The Inertia Contributing Writer
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Photo: BrooklynBoulders.com

Photo: BrooklynBoulders.com


The Inertia

In 2001, when I tied my first figure-eight knot, the word “rock” still very much applied to the sport of rock climbing. It seems bizarre now, but in those Power Bar-fueled days you had to trek to an actual cliff or boulder to climb. And when you did, you wore an ugly, clunky helmet, a harness that compromised your fertility and zero people thought you were cool.

Climbing gyms were cramped, dusty and reeked of the 90s. They definitely weren’t architectural gems the size of airplane hangars that serve as real-life Tinder-meets-yoga studio-meets-sober-nightclub. But that’s what you get at today’s top facilities. Gym owners are making up for lost time, plunking them down every which where, pumping the music, churning out yoga classes, belay classes, birthday parties and memberships.

In 2014, there were 350 rock gyms in the country, a number that has since grown by 30 annually. In the last few years, rock gyms have doubled, tripled or quadrupled in New York, Los Angeles, San Francisco, San Diego and even places where not a single rock lies within a day’s drive. There’s a bouldering wall in Brooklyn Bridge Park. A climbing wall slated at Chicago’s Navy Pier. A hipster-packed gym in every hip American neighborhood. A five-story, 100-foot-long-wall coming to West Palm Beach, Florida, for Chrissakes.

Saha DiGiulian, prolific in both the outdoor, and artificial, realms. Photo: SashaDiGiulian.com

World Champion Sasha DiGiulian, prolific in both the natural, and artificial, realms. Photo: SashaDiGiulian.com

In unprecedented numbers, newbies are flailing around in mesh shorts. Wearing harnesses while bouldering. Demonstrating odd, and nerve-wracking, belay techniques. Clipping huge bouldering chalk bags to their harnesses. But also, they’re breathing a whole lot of new stretchy-pant-clad life into what was a niche, crankish pursuit your parents used to mistake for mountaineering. I’m guessing mom and dad know what it is by now.

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Climbing, as The New Yorker, puts it, “has turned into the new squash or tennis for a certain young professional set,” who, an industry study found, “don’t see themselves as outdoorsy.”

It makes a climber wonder: Are all these EDM-filled, newbie-packed, yoga-tinged climbing gyms ruining something sacred? What exactly are indoor-gyms — and indoor-kids — turning the sport into? A…fitness craze? On par with CrossFit? Or Zumba for the young and the hip?

But unlike skateboarding, climbing isn’t in the midst of an identity crisis about selling out. No one cares about competitive climbing. Few people make enough money off the sport, including its top athletes, to be called sell-outs. It’s more just weird when Alex Honnold shows up on 60 Minutes, or mainstream media gets obsessed with Tommy Caldwell and Kevin Jorgeson’s Dawn Wall project, even if they don’t know what the hell they’re talking about. Core climbers are rarely heard disparaging gym-born climbers like Sasha DiGiulian or Ashima Shiraisha. More often, they’re amazed at how high gym climbing has pushed difficulty standards.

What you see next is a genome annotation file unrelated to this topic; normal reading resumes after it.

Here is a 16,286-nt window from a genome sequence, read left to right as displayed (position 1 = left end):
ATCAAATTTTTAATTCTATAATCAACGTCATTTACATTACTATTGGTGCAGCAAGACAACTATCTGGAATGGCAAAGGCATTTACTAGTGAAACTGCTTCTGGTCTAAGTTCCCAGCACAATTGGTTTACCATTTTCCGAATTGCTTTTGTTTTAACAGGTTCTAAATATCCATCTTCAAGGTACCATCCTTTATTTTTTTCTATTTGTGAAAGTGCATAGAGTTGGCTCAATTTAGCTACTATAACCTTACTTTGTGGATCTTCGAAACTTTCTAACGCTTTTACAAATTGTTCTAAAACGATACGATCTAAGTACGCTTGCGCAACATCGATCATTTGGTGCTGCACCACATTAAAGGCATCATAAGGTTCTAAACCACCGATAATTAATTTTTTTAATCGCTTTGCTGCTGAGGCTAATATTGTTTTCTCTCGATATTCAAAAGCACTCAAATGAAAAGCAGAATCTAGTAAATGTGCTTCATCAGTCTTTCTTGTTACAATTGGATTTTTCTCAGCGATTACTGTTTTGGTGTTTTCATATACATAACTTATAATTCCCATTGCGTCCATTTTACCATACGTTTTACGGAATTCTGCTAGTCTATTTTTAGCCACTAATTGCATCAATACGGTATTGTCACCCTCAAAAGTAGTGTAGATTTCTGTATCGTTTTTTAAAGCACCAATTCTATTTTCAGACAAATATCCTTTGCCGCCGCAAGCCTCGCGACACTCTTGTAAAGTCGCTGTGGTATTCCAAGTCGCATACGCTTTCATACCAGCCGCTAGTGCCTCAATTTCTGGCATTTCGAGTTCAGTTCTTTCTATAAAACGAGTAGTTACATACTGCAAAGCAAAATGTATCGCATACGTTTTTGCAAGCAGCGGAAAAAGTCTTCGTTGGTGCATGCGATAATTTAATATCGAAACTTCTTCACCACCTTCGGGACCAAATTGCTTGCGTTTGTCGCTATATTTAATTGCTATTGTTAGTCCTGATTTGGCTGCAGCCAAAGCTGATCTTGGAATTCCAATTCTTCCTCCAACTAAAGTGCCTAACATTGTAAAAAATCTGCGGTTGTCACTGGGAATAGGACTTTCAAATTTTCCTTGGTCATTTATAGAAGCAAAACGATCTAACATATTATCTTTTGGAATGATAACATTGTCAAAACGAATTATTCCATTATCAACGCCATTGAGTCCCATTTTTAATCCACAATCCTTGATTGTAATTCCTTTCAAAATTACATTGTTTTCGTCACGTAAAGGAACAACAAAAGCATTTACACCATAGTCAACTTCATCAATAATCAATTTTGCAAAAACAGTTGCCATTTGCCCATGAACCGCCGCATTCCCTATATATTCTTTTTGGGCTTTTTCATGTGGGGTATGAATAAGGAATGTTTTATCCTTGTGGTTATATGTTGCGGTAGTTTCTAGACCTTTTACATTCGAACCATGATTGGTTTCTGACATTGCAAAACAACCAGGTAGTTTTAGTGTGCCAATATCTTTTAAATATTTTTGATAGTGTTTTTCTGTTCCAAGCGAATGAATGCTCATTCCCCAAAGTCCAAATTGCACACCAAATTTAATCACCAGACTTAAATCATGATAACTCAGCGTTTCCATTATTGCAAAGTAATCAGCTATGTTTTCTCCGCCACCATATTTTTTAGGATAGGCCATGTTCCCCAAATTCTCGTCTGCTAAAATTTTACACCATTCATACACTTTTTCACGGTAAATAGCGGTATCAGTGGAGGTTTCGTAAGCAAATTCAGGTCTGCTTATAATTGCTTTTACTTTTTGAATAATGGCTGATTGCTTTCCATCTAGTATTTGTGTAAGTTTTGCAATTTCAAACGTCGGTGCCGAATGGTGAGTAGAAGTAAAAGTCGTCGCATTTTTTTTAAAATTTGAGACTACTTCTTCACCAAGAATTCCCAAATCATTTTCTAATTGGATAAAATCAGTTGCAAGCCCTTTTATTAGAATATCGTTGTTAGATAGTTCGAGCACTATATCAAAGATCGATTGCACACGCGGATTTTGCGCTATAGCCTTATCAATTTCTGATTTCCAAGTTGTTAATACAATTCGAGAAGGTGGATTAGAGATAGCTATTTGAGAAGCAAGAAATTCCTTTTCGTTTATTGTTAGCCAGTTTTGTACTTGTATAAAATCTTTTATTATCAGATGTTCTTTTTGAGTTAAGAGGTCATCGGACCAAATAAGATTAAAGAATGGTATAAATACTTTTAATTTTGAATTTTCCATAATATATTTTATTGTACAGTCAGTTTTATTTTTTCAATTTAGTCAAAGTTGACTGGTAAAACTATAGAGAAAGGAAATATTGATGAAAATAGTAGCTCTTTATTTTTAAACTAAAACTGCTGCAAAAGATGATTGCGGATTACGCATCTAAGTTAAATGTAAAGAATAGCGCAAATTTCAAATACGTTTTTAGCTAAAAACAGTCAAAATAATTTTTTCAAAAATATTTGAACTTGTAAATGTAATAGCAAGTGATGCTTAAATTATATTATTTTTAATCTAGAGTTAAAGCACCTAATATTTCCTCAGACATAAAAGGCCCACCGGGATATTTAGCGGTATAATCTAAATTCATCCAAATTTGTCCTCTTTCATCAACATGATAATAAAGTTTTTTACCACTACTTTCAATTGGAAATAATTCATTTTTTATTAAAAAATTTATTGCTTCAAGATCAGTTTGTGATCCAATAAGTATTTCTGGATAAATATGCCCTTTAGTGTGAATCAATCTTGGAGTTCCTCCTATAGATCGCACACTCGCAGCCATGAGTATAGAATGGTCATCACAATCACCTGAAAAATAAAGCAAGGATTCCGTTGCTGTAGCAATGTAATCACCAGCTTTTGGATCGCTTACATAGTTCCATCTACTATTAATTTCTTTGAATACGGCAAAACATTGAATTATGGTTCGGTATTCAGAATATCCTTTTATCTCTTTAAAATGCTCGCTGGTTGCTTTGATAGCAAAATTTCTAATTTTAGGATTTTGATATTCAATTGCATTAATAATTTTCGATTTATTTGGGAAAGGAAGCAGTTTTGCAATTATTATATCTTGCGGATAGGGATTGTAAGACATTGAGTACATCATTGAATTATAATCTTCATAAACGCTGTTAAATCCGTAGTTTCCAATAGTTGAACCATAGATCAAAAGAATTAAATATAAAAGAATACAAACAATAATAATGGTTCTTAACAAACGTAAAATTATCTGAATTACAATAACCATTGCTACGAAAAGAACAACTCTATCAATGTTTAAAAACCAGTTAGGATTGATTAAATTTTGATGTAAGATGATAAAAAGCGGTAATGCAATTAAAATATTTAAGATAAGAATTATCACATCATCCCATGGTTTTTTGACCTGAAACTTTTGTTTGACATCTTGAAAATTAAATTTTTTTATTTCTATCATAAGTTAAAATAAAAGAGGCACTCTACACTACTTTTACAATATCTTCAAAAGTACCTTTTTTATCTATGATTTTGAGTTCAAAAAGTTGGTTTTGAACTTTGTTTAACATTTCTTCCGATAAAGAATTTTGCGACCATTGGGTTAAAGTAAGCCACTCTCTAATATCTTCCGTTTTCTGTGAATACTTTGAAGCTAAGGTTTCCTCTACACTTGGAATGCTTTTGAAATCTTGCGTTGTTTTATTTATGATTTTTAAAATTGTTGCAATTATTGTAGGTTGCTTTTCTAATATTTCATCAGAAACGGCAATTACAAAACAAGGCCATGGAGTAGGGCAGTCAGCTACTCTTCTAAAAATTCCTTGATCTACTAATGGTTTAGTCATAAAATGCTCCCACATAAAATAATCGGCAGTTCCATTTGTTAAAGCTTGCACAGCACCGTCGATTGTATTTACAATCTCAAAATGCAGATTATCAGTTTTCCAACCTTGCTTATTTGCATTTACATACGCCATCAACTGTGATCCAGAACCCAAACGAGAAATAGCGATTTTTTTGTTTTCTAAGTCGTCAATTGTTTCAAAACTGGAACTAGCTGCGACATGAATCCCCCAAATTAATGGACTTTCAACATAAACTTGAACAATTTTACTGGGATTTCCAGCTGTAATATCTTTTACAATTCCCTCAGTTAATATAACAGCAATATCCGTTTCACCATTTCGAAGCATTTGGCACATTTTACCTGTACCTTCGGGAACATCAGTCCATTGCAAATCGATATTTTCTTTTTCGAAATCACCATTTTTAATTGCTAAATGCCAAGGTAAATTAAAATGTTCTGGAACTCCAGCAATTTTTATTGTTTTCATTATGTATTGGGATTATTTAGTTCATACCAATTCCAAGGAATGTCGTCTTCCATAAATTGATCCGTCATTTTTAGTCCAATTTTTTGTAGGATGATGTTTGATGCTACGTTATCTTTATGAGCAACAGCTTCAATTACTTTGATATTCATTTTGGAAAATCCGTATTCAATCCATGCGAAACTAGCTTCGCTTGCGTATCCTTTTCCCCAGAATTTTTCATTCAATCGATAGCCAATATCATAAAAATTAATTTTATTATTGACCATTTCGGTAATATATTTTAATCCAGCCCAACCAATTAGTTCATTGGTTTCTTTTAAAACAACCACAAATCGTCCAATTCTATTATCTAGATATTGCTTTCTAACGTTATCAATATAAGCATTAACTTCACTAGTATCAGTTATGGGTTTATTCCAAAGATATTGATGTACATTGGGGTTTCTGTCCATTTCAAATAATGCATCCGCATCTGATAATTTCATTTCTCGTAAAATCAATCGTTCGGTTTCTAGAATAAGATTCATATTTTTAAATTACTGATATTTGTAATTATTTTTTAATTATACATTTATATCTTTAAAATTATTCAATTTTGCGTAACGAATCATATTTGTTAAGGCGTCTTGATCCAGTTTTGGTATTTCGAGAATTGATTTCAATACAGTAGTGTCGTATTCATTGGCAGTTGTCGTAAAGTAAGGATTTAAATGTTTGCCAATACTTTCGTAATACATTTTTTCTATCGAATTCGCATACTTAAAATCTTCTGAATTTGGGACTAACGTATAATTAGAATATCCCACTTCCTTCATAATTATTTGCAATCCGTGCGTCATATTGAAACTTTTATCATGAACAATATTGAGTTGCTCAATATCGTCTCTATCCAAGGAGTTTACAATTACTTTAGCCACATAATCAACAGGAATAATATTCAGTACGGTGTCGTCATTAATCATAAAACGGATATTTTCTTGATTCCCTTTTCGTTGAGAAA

I’ve only ever heard climbers appreciate the fact that beautiful, modern climbing gyms, full of fun routes, yoga-pant-clad asses and six-packs have finally come to their city. A majority of climbers I know, myself included, owe something of their romantic lives to a chalky fling that started in a plastic, pheromone-scented grotto. Why go on dates or to outdoor climbing areas when you can have both for $70 a month, unlimited yoga included?

And unlike surfing (which, as someone who also happens to ride waves, can compare), gym climbing doesn’t pose the same threat as wave pools might. Gym climbers don’t necessarily clog outdoor crags the way that future pool-surfers from Texas might hog a SoCal peak. Even if they did, most climbers would probably greet them with a nerdy politeness. (Compare interactions in your local lineup with those at your local climbing crag. You’ll hear less aggression. Like none.)

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Sure, it’s annoying when we find our outdoor gems too crowded to do our thing. And yes, the popularity of climbing gyms contributes to that. But, as opposed to a swell, cliffs won’t shrink to nothing over a few days. You might have to brush some chalk off a route, but it’ll be there tomorrow, same quality as it is today. If you could surf in perfect conditions from 6 a.m. to midnight every day of the year, wouldn’t you?

Maybe yoga is a closer parallel to climbing. Or ski resorts. They’ve all become embarrassingly commercialized. Become a punchline. But if they hadn’t, you might not have done your first sun salutation, your first run or your first boulder problem. What’s been gained, versus what’s been lost?

Rock gyms have definitely made climbing less cool. Mass appeal will do that. But I definitely still want a membership.

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